The organizers of the conference decided to explore this long neglected segment of American society and culture because they realized that curricula in schools and universities only slowly began to discover Arab Americans, that knowledge was limited, often colored by prejudice, and resources were scarce.
The election of Barack Obama as president of the United States, who gained first-hand knowledge of a Muslim society during his time in Indonesia, appears to be a proper moment for the publication of this issue. After many discussions, further readings and additions to the original conference contributions, we are proud to present Issue 52 of the ASJ. It is a truly interdisciplinary endeavor in that it combines historical, legal, political, geographical and cultural approaches to an exciting field.
Lisa Majaj, a Christian Palestinian author currently living in Cyprus, provides a much needed survey of the origins and developments of Arab-American Literature. Mark Tessler, leading political scientist at the University of Michigan, presents the results of extensive polling done in Detroit’s Arab-American community, the largest in the U.S., on transnational communication and its implications and cultural consequences. Anton Escher, Professor of Geography at Mainz University, uses the example of an American family to sketch out the global diaspora anchored in a Syrian village. In her presentation on legal aspects, Arab-American lawyer and lecturer at Cologne University Ghada Qaisi Audi charts the history of current issues in immigration and integration policies in the US with respect to Arab and Arab Americans. Mita Banerjee, Professor of American Studies at the University of Siegen, teams up with Günther Sommerschuh, a teacher trainer and textbook editor from Kiel, to discuss the stereotypical portrait of Arab Americans in film in the EFL classroom. This contribution is complemented by Rolf Theis, teacher trainer and contributor to many textbooks from Frankfurt, in his discussion of “Muslim-Americans in American Society and in the German Classroom.”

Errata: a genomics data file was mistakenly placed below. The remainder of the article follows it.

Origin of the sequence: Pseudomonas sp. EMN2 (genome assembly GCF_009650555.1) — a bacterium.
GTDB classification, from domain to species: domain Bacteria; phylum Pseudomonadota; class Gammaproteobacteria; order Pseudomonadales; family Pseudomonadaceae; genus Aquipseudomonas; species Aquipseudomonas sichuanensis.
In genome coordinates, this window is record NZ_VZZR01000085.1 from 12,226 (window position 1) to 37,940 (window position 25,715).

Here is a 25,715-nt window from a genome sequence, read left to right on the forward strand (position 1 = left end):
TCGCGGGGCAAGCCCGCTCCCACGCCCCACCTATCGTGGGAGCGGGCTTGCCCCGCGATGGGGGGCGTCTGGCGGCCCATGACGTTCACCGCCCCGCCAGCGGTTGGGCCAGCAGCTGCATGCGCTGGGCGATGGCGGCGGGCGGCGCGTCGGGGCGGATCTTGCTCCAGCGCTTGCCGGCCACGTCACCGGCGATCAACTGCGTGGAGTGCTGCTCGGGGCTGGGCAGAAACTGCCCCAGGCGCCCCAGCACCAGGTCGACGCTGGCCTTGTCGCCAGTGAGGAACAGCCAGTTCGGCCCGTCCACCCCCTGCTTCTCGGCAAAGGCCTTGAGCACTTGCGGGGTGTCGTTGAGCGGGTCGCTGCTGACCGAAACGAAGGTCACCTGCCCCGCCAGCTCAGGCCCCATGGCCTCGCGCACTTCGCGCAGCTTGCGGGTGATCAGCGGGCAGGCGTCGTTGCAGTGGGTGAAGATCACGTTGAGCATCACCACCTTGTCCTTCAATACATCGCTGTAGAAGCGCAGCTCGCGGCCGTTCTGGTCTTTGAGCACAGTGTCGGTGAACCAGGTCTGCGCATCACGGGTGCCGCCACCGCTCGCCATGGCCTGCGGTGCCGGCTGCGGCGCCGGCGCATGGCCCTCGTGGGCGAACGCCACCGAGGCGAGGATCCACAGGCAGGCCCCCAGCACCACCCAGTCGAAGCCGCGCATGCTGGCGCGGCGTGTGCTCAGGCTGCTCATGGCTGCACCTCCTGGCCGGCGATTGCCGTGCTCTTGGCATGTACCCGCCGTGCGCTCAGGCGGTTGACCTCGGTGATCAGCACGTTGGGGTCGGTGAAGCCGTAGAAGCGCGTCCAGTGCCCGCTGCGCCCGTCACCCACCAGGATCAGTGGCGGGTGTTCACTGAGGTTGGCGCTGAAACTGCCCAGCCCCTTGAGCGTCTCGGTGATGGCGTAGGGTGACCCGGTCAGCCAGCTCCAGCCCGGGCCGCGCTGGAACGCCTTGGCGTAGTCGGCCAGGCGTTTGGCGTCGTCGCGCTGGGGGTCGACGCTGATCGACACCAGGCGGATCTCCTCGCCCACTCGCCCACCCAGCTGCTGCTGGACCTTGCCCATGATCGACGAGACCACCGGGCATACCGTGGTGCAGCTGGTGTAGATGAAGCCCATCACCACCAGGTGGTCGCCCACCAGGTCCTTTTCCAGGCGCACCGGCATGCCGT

In addition to these presentations from the Teacher Academy, we asked Anneka Esch-van Kann to contribute her research on Arab-American theatre, a new field of dramatic expression, rarely treated in the survey on Arab-Americans. Her analysis of the theatre of Yussef El Guindi provides new insight into poetic reactions to 9/11.
Finally, Omar Khalidi, Professor of Muslim architecture at the Massachusetts Institute of Technology, generously agreed to have his photos of American mosques and his accompanying essay included in this issue. Dr. Khalidi’s photographs have been shown in several countries around the world including Germany, Russia, Turkey, and Pakistan. In every case they have served as an excellent starting point for discussions on religious freedom in the U.S. and elsewhere. We find that these photos will help start discussions on tolerance and the acceptance of different ethnic groups in the classroom.
We thank all contributors and hope that the current issue of the ASJ motivates our readers to expand their teachings and put an ethnic group on the map of German curricula which adds a diverse, rich cultural tradition to the colorful landscape we call America.